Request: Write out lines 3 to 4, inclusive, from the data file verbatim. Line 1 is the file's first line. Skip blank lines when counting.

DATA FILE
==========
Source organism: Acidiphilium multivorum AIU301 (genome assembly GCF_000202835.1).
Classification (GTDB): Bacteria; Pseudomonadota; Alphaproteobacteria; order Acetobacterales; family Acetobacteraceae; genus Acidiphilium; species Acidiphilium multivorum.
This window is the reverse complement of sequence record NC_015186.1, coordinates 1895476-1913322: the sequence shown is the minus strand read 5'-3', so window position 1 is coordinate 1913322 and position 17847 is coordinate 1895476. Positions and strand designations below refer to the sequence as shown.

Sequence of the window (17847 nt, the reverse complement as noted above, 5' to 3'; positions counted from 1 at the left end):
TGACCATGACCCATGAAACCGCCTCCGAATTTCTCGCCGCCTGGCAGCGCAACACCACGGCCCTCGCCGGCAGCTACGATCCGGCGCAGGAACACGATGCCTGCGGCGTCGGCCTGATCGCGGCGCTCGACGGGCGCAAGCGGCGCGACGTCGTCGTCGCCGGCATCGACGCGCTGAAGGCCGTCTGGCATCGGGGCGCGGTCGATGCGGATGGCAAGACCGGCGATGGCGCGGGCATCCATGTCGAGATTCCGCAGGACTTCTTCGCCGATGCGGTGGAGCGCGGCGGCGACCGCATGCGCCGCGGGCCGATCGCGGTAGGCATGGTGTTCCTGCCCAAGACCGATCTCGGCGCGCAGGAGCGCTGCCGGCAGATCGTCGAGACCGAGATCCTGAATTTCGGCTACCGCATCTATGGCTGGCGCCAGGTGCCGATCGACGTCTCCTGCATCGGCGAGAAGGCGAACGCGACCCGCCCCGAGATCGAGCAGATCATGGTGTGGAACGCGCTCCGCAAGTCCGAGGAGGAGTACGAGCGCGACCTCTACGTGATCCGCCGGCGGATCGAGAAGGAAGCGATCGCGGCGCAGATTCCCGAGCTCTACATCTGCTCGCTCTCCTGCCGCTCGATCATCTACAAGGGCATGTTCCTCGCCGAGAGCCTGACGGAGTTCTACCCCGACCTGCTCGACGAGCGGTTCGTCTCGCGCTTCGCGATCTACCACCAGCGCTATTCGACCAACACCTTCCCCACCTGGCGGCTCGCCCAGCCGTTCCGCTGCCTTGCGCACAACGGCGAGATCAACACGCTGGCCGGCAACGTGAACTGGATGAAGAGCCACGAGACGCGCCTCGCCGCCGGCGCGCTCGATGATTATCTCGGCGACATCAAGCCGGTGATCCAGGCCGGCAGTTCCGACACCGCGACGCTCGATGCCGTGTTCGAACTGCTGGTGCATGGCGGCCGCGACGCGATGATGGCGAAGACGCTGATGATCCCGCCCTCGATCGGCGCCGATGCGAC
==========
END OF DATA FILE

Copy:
This window is the reverse complement of sequence record NC_015186.1, coordinates 1895476-1913322: the sequence shown is the minus strand read 5'-3', so window position 1 is coordinate 1913322 and position 17847 is coordinate 1895476. Positions and strand designations below refer to the sequence as shown.

Sequence of the window (17847 nt, the reverse complement as noted above, 5' to 3'; positions counted from 1 at the left end):